17 April 1949, Sunday News-Democrat (Tallahassee, FL), “Jaunty Jargon of Soda Fountain Meaningful: ‘Jerks” Have a Word For It—or Number!” by Steve Yates, sec. 2, pg. 9, col. 2:
GAC—Grilled cheese sandwich.

September 1949, Hearst’s International Combined with Cosmopolitan (New York, NY), “Gimme a 51 and a Parlez-Vous,” pg. 82, col. 3:
Here’s a list which may help you solve some of the mystic language which is shouted behind the soda fountain:
6. G.A.C. (Grilled American cheese)

9 August 1958, St. Petersburg (FL) Times, “Have A Lingo All Their Own” by Nancy Osgood, pg. 4-B, col. 4:
The newcomer to the profession is considered by his fellows a rank amateur who “throws a monkey wrench into the machinery” until he can remember that a grilled American cheese sandwich is not that at all—but simply a “gack” or less briefly, a G-A-C.

Google Books
Abbreviations Dictionary
By Ralph De Sola
New York, NY: Meredith Press
Pg. 115:
gac: grilled American cheese (sandwich)

Google Books
Harper’s Magazine
v. 247
Pg. 7:
jack back — grilled American cheese with bacon

Google News Archive
12 December 1977, Village Voice (NY), “Counter Code,” pg. 60, cols. 3-4:
Jack: Literal origin is GAC—grilled American cheese.
Jack Benny: Grilled American cheese with bacon.

Google Books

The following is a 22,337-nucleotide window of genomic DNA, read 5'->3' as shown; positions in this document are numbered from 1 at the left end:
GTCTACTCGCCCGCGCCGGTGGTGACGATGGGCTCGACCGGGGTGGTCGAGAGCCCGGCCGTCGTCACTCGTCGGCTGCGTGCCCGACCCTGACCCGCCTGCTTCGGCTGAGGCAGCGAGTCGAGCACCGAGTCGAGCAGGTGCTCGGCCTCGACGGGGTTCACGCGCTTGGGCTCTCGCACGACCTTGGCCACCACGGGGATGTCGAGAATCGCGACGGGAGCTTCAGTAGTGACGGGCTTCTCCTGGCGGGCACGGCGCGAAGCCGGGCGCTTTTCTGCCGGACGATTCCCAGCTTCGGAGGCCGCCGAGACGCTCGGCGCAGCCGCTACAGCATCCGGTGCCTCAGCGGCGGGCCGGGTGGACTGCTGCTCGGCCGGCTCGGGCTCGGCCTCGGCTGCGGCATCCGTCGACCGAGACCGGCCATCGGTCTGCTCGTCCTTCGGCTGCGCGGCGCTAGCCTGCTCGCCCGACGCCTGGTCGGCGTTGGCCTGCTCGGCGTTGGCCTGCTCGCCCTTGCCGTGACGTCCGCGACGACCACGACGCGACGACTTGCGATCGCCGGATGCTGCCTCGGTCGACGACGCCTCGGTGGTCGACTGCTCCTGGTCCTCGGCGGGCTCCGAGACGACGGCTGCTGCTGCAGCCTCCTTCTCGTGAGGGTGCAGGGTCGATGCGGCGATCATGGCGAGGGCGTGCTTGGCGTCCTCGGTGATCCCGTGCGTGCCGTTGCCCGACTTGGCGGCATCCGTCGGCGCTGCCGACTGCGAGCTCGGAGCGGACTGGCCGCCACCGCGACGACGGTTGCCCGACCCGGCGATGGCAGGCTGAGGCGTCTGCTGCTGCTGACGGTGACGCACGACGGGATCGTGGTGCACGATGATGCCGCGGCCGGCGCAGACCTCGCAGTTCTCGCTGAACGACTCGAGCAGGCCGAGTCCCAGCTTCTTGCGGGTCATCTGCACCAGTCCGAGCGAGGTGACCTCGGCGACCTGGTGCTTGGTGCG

Listening to America:
An illustrated history of words and phrases from our lively and splendid past

By Stuart Berg Flexner
New York, NY: Simon & Schuster
Pg. 474:
GAC, a grilled .American cheese sandwich, from the initials; also Jack, from pronouncing GAC. A Jack Benny is a Jack with bacon, the B of Benny standing for bacon and the whole term using the name of comedian Jack Benny, whose popular Sunday evening…

19 September 1990, Newsday (Long Island, NY), “The Diner” by Sylvia Carter:
A jack - grilled American cheese. Jackback - grilled cheese with bacon.

20 July 1992, Lexington (KY) Herald-Leader, “Short-order joints long on colorful vocabulary,” pg. B1:
And a grilled cheese sandwich with bacon was called “a Jack Benny.”

Google Groups: misc.writing.screenplays
Newsgroups: misc.writing.screenplays
From: “dti”
Date: Mon, 18 Jun 2001 20:33:16 GMT
Local: Mon, Jun 18 2001 3:33 pm
Subject: Re: Soda Jerk slang—anybody got a source?

Here are some other terms for you:
Rye bread = “whiskey” (easier to discern whiskey from white than rye from white, when you’re calling to the cook in a noisy kitchen)
Rye toast = “whiskey down” (any kind of toast is “down")
A grilled cheese = “Jack” (which is a pronunciation of its abbreviation, GAC which stands for Grilled American Cheese)
Grilled cheese with tomato = “Jack Tommy”
Grilled cheese with bacon = “Jack Back”
Grilled cheese with bacon and tomato = “Jack Back Tommy”
Grilled Swiss Cheese = “Jack Swiss”
Grilled Swiss Cheese with Tomato and Bacon on Rye = “Jack Swiss Back Tommy Whiskey”
Pancakes = “Stack”
Pancakes with Bacon = “Stack Back”

26 September 2001, Beaumont (TX) Enterprise, “I need a groundhog with bullets on wheels...”:
A grilled cheese is a GAC (grilled American cheese), pronounced “Jack.” A GAC with bacon is a “Jack Benny.”

Google Books
Sundae Best:
A history of soda fountains

By Anne Cooper Funderburg
Bowling Green, OH: Bowling Green State University Popular Press
Pg. 169:
JACK: Grilled cheese sandwich.
JACK BACK: Grilled cheese and bacon sandwich

Google Books
Norman Bereft
By Nicholas D Brown
Pg. 96:
Norm attacked his GACB, a grilled American cheese with bacon sandwich.

Posted by Barry Popik
New York CityFood/Drink • Monday, August 31, 2009 • Permalink